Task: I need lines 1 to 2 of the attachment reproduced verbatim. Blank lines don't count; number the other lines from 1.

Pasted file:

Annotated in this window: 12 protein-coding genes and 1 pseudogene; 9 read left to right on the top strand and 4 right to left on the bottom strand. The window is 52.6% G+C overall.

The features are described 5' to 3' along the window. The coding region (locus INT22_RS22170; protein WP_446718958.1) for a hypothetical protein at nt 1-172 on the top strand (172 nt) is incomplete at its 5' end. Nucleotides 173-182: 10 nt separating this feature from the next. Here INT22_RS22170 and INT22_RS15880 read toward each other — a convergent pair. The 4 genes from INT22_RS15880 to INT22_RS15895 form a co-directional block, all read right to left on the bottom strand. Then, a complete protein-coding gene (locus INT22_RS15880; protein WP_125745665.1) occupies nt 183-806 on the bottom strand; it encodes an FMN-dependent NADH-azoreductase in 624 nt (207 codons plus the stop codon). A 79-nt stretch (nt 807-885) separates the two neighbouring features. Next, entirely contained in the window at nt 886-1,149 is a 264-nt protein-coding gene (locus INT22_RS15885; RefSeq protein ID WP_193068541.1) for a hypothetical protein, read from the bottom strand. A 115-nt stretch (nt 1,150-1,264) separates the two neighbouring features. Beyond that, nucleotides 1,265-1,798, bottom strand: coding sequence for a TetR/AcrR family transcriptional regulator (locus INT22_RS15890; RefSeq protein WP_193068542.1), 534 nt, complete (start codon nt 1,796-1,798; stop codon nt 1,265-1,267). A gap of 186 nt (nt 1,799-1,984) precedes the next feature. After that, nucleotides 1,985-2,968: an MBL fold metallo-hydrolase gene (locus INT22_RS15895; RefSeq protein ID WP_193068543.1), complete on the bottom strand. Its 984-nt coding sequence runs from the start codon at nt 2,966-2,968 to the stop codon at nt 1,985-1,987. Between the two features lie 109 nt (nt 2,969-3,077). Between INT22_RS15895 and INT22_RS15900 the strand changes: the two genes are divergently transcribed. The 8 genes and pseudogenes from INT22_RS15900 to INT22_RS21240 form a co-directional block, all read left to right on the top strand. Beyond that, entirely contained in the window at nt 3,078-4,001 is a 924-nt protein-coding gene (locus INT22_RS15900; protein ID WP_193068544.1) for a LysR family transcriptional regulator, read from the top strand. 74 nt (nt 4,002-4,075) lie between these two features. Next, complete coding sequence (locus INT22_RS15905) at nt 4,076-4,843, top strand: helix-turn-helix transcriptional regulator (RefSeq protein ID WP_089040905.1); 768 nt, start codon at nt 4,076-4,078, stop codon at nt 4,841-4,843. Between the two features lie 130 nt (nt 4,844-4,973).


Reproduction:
Annotated in this window: 12 protein-coding genes and 1 pseudogene; 9 read left to right on the top strand and 4 right to left on the bottom strand. The window is 52.6% G+C overall.

The features are described 5' to 3' along the window. The coding region (locus INT22_RS22170; protein WP_446718958.1) for a hypothetical protein at nt 1-172 on the top strand (172 nt) is incomplete at its 5' end. Nucleotides 173-182: 10 nt separating this feature from the next. Here INT22_RS22170 and INT22_RS15880 read toward each other — a convergent pair. The 4 genes from INT22_RS15880 to INT22_RS15895 form a co-directional block, all read right to left on the bottom strand. Then, a complete protein-coding gene (locus INT22_RS15880; protein WP_125745665.1) occupies nt 183-806 on the bottom strand; it encodes an FMN-dependent NADH-azoreductase in 624 nt (207 codons plus the stop codon). A 79-nt stretch (nt 807-885) separates the two neighbouring features. Next, entirely contained in the window at nt 886-1,149 is a 264-nt protein-coding gene (locus INT22_RS15885; RefSeq protein ID WP_193068541.1) for a hypothetical protein, read from the bottom strand. A 115-nt stretch (nt 1,150-1,264) separates the two neighbouring features. Beyond that, nucleotides 1,265-1,798, bottom strand: coding sequence for a TetR/AcrR family transcriptional regulator (locus INT22_RS15890; RefSeq protein WP_193068542.1), 534 nt, complete (start codon nt 1,796-1,798; stop codon nt 1,265-1,267). A gap of 186 nt (nt 1,799-1,984) precedes the next feature. After that, nucleotides 1,985-2,968: an MBL fold metallo-hydrolase gene (locus INT22_RS15895; RefSeq protein ID WP_193068543.1), complete on the bottom strand. Its 984-nt coding sequence runs from the start codon at nt 2,966-2,968 to the stop codon at nt 1,985-1,987. Between the two features lie 109 nt (nt 2,969-3,077). Between INT22_RS15895 and INT22_RS15900 the strand changes: the two genes are divergently transcribed. The 8 genes and pseudogenes from INT22_RS15900 to INT22_RS21240 form a co-directional block, all read left to right on the top strand. Beyond that, entirely contained in the window at nt 3,078-4,001 is a 924-nt protein-coding gene (locus INT22_RS15900; protein ID WP_193068544.1) for a LysR family transcriptional regulator, read from the top strand. 74 nt (nt 4,002-4,075) lie between these two features. Next, complete coding sequence (locus INT22_RS15905) at nt 4,076-4,843, top strand: helix-turn-helix transcriptional regulator (RefSeq protein ID WP_089040905.1); 768 nt, start codon at nt 4,076-4,078, stop codon at nt 4,841-4,843. Between the two features lie 130 nt (nt 4,844-4,973).